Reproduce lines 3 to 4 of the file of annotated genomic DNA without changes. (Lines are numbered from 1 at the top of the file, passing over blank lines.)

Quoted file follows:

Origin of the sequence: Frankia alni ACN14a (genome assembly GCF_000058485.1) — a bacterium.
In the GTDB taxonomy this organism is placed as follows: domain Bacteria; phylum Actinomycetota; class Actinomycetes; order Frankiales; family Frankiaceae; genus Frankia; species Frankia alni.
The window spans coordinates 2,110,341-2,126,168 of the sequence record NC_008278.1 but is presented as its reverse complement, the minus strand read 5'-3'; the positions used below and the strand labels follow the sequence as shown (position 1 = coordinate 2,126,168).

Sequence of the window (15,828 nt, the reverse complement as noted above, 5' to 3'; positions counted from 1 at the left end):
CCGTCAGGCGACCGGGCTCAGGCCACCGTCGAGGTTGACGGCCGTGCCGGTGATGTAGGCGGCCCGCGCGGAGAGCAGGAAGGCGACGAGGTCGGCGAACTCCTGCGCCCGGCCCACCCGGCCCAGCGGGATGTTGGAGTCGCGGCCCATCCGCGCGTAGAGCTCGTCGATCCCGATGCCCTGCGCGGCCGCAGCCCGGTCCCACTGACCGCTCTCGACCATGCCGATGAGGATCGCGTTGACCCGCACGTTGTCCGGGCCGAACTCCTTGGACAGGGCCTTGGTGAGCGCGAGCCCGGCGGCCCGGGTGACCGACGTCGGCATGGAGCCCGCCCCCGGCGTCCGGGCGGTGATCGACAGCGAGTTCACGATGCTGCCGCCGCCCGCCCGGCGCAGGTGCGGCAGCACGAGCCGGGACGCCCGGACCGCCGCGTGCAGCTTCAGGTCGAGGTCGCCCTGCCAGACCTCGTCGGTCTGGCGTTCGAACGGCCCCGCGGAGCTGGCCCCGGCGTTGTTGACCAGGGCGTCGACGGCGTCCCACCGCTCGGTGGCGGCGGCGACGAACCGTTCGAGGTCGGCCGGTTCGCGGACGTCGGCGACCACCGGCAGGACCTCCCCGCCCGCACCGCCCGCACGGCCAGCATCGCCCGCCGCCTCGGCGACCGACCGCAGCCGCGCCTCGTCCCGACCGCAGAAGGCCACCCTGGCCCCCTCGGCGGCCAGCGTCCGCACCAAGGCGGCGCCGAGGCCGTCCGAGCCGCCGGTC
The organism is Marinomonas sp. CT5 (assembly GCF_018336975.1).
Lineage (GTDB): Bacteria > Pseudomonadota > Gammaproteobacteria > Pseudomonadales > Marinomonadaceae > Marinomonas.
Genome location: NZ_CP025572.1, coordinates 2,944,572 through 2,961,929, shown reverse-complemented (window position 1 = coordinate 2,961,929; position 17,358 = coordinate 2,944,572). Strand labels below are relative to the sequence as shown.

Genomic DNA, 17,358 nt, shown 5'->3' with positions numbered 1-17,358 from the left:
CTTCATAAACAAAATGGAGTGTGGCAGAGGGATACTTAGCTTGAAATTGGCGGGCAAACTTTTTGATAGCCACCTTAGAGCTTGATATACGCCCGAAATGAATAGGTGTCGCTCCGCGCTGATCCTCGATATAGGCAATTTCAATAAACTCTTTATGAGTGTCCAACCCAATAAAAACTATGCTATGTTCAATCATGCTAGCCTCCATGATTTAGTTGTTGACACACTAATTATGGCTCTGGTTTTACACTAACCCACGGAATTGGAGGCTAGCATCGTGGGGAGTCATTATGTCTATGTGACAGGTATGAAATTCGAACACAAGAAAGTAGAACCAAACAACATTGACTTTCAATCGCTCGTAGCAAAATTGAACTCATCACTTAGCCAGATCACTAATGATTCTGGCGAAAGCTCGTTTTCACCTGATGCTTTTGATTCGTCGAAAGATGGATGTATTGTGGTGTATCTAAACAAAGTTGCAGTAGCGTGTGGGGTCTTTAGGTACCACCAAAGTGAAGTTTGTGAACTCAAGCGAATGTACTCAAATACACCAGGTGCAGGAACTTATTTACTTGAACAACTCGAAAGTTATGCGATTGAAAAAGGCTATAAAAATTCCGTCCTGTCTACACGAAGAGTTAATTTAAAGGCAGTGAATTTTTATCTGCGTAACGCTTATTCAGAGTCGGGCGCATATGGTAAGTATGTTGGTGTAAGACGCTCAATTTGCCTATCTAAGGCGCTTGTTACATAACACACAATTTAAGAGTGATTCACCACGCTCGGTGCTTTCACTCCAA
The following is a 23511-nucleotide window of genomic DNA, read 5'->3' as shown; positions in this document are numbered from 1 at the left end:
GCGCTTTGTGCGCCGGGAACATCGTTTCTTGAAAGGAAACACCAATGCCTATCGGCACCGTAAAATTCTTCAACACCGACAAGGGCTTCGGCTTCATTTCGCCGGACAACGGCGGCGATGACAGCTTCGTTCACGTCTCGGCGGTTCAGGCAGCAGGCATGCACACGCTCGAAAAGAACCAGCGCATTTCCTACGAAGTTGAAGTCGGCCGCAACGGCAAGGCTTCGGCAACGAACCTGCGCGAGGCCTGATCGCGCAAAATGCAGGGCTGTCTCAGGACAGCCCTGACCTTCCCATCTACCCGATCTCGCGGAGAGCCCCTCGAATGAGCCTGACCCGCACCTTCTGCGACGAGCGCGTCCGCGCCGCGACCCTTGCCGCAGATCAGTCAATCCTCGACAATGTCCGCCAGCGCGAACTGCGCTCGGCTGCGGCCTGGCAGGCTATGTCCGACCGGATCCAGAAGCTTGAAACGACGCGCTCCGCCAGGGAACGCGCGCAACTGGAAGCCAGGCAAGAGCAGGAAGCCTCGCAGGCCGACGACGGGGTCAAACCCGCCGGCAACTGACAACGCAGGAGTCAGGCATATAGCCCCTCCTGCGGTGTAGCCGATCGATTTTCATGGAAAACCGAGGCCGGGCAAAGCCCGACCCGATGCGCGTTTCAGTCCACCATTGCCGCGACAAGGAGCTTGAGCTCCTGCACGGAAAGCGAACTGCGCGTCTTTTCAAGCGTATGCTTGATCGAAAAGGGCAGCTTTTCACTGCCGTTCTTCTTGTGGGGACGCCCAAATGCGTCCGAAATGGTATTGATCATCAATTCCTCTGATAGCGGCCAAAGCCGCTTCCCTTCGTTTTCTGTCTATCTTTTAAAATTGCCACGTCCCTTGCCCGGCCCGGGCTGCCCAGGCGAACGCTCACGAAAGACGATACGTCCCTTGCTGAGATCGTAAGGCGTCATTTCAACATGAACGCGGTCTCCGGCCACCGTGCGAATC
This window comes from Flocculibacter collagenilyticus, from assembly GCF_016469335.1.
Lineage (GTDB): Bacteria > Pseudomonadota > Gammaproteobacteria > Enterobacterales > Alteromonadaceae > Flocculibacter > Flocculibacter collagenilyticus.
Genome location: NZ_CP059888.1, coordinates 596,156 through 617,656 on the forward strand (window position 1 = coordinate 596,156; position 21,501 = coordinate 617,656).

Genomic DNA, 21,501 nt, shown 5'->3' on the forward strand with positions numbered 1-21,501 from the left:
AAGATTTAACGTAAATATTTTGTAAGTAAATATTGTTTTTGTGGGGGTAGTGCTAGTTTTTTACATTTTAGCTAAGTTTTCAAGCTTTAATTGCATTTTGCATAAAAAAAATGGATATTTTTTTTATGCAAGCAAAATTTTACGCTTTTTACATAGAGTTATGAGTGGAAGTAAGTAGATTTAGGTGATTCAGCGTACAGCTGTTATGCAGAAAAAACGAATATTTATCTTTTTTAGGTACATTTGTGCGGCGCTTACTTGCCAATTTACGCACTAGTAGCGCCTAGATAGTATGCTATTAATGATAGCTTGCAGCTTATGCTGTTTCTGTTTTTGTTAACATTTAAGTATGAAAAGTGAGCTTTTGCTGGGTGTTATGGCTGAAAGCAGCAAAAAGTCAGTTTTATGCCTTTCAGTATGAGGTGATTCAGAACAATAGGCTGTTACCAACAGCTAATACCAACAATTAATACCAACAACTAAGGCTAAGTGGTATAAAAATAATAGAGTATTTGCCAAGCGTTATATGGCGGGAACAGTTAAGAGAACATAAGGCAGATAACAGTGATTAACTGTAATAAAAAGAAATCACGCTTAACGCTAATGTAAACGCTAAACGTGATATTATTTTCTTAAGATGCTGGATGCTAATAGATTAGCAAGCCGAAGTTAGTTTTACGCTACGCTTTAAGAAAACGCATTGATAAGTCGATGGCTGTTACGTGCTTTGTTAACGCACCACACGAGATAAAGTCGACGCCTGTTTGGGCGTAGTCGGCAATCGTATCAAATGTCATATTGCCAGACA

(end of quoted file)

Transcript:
The window spans coordinates 2,110,341-2,126,168 of the sequence record NC_008278.1 but is presented as its reverse complement, the minus strand read 5'-3'; the positions used below and the strand labels follow the sequence as shown (position 1 = coordinate 2,126,168).

Sequence of the window (15,828 nt, the reverse complement as noted above, 5' to 3'; positions counted from 1 at the left end):